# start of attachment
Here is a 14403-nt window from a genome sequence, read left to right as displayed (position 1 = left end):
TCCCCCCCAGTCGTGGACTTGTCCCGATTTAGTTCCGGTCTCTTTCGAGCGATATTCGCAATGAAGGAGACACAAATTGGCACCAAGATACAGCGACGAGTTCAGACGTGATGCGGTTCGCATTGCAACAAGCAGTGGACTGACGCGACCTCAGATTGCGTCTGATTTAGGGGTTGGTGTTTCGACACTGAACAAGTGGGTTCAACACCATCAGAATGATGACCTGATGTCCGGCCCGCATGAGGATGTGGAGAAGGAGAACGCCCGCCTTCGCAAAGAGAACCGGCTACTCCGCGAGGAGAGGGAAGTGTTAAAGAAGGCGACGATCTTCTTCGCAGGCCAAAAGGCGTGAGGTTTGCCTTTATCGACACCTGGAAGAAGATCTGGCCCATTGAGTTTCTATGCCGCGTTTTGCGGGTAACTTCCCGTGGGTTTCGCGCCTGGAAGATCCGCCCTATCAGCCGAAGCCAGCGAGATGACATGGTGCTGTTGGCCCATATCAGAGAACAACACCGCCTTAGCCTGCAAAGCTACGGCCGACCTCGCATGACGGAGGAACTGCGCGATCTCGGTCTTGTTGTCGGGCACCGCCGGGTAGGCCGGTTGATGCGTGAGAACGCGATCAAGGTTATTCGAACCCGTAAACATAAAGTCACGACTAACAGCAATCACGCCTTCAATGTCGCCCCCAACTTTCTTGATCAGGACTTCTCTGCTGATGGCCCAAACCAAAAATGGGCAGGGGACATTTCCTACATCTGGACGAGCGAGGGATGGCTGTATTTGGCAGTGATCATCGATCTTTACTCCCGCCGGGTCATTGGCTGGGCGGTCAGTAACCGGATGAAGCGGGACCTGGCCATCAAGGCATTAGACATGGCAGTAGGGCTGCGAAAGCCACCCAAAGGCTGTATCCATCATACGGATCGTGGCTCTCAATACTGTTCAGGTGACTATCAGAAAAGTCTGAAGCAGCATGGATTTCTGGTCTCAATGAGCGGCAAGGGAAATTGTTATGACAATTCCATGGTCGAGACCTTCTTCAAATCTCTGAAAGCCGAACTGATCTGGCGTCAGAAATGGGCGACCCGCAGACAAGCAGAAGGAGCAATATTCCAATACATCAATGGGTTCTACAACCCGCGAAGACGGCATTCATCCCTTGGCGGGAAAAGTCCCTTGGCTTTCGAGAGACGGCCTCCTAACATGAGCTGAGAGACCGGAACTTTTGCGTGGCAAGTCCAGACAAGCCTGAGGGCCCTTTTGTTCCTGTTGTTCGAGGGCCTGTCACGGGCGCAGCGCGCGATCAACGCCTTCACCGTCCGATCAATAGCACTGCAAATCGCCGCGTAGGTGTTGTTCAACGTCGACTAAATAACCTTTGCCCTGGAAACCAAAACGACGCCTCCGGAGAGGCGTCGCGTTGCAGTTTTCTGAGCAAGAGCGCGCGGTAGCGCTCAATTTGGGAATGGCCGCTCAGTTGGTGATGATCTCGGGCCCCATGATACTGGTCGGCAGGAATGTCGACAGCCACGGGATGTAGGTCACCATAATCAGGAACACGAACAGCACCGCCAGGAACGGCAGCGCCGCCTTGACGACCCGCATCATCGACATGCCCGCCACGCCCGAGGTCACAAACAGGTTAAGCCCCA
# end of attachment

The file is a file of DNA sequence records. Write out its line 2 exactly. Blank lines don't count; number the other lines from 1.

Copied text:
TCCCCCCCAGTCGTGGACTTGTCCCGATTTAGTTCCGGTCTCTTTCGAGCGATATTCGCAATGAAGGAGACACAAATTGGCACCAAGATACAGCGACGAGTTCAGACGTGATGCGGTTCGCATTGCAACAAGCAGTGGACTGACGCGACCTCAGATTGCGTCTGATTTAGGGGTTGGTGTTTCGACACTGAACAAGTGGGTTCAACACCATCAGAATGATGACCTGATGTCCGGCCCGCATGAGGATGTGGAGAAGGAGAACGCCCGCCTTCGCAAAGAGAACCGGCTACTCCGCGAGGAGAGGGAAGTGTTAAAGAAGGCGACGATCTTCTTCGCAGGCCAAAAGGCGTGAGGTTTGCCTTTATCGACACCTGGAAGAAGATCTGGCCCATTGAGTTTCTATGCCGCGTTTTGCGGGTAACTTCCCGTGGGTTTCGCGCCTGGAAGATCCGCCCTATCAGCCGAAGCCAGCGAGATGACATGGTGCTGTTGGCCCATATCAGAGAACAACACCGCCTTAGCCTGCAAAGCTACGGCCGACCTCGCATGACGGAGGAACTGCGCGATCTCGGTCTTGTTGTCGGGCACCGCCGGGTAGGCCGGTTGATGCGTGAGAACGCGATCAAGGTTATTCGAACCCGTAAACATAAAGTCACGACTAACAGCAATCACGCCTTCAATGTCGCCCCCAACTTTCTTGATCAGGACTTCTCTGCTGATGGCCCAAACCAAAAATGGGCAGGGGACATTTCCTACATCTGGACGAGCGAGGGATGGCTGTATTTGGCAGTGATCATCGATCTTTACTCCCGCCGGGTCATTGGCTGGGCGGTCAGTAACCGGATGAAGCGGGACCTGGCCATCAAGGCATTAGACATGGCAGTAGGGCTGCGAAAGCCACCCAAAGGCTGTATCCATCATACGGATCGTGGCTCTCAATACTGTTCAGGTGACTATCAGAAAAGTCTGAAGCAGCATGGATTTCTGGTCTCAATGAGCGGCAAGGGAAATTGTTATGACAATTCCATGGTCGAGACCTTCTTCAAATCTCTGAAAGCCGAACTGATCTGGCGTCAGAAATGGGCGACCCGCAGACAAGCAGAAGGAGCAATATTCCAATACATCAATGGGTTCTACAACCCGCGAAGACGGCATTCATCCCTTGGCGGGAAAAGTCCCTTGGCTTTCGAGAGACGGCCTCCTAACATGAGCTGAGAGACCGGAACTTTTGCGTGGCAAGTCCAGACAAGCCTGAGGGCCCTTTTGTTCCTGTTGTTCGAGGGCCTGTCACGGGCGCAGCGCGCGATCAACGCCTTCACCGTCCGATCAATAGCACTGCAAATCGCCGCGTAGGTGTTGTTCAACGTCGACTAAATAACCTTTGCCCTGGAAACCAAAACGACGCCTCCGGAGAGGCGTCGCGTTGCAGTTTTCTGAGCAAGAGCGCGCGGTAGCGCTCAATTTGGGAATGGCCGCTCAGTTGGTGATGATCTCGGGCCCCATGATACTGGTCGGCAGGAATGTCGACAGCCACGGGATGTAGGTCACCATAATCAGGAACACGAACAGCACCGCCAGGAACGGCAGCGCCGCCTTGACGACCCGCATCATCGACATGCCCGCCACGCCCGAGGTCACAAACAGGTTAAGCCCCA